An interesting observation with respect to say infinite facets would suggest a reflection at any angle with a sharp in prick in the center of the perfect angle relative to viewing perspective with a gradual dimming to the outer edge of those cuts perpendictular to the viewer.

 

All said, I can see that some people might prefer the 58 over the 102 since , under the right conditions, you'll get a stronger flash from the 58 - although you'd have to work for it (rotating the ring more, etc...).

 

But back to a more basic question , do you tend to look at the CELEBRATION as a benchmark?

Is it fair to look at the CELEBRATION as a starting point?

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No. Again, there are well cut diamonds independently of the style of cutting, and there is no particular reason to assume that a Celebration is a well cut diamond. It is a perfectly good starting point, but only to come up to a subjective judgment of beauty, not as a standard for measurable light return (even assuming such a thing makes sense).

 

On the argument that "more effort" would be needed to see sparkliness in a 58 vs 102 facets, bear in mind that the size of a 1 ct diamond is just over 1/4" - any not highly controlled movement of wrist or hand will span that size several times.

 

Finally, and by the way, "Some people might prefer" is a bit of an understatement, considering that traditional cut brilliants are by far more widely bought than custom cuts, even though the latter are readily available through outlets such as Zales.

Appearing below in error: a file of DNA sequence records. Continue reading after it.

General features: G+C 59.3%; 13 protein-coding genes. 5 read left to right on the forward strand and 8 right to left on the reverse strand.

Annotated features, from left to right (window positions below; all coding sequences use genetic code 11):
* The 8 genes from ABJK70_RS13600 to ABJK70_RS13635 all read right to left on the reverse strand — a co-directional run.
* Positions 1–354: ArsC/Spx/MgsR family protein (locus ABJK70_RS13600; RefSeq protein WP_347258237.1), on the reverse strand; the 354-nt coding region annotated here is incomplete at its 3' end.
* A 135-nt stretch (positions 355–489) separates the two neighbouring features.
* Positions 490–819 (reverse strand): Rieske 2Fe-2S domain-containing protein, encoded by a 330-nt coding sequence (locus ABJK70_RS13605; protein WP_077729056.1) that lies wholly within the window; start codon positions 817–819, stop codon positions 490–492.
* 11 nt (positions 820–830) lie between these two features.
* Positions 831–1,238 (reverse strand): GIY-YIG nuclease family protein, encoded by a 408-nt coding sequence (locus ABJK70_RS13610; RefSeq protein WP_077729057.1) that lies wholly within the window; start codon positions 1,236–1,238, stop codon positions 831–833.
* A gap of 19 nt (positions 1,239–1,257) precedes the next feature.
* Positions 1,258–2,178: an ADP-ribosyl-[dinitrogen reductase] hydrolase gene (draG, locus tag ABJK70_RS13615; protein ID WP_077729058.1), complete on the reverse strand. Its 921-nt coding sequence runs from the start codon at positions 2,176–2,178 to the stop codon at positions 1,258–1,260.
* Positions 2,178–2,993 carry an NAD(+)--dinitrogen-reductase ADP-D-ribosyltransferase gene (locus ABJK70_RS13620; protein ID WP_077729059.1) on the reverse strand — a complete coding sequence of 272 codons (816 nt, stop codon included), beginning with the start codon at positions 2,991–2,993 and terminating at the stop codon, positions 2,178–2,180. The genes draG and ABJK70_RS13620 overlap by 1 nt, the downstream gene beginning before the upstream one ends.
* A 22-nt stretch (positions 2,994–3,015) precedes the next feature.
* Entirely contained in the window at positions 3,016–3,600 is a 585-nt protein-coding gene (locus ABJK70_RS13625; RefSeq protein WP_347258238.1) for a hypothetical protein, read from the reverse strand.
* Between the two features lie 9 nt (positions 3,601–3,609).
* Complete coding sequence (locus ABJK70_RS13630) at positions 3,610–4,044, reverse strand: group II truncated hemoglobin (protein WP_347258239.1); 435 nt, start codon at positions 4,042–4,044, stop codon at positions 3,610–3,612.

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Celebration is only a reasonable starting point if you are looking for a 102 facet design (or at least a non-standard round cut). The first question has to do with deciding what you like. The markets for specialty cuts is substantially different from the market for more traditional cuts. If you must use something as a benchmark to use as a basis for comparison, I would use GIA graded XXX cut/polish/symmetry, 58 facet round brilliant cut untreated natural diamond. Some will be discounted from that, some will be at a premium. You then can decide if that premium/discount is worth it to you for what you are getting as a tradeoff.

 

As long as ‘some people might prefer’ includes the observation that ‘most people DO prefer’ than I have no problem with a preference for something different. More popular is not the same as better any more than more facets is the same as better.

 

Neil

Edited by denverappraiser
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It's easy for me to see Person A presenting their hand to Person B to show off their diamond.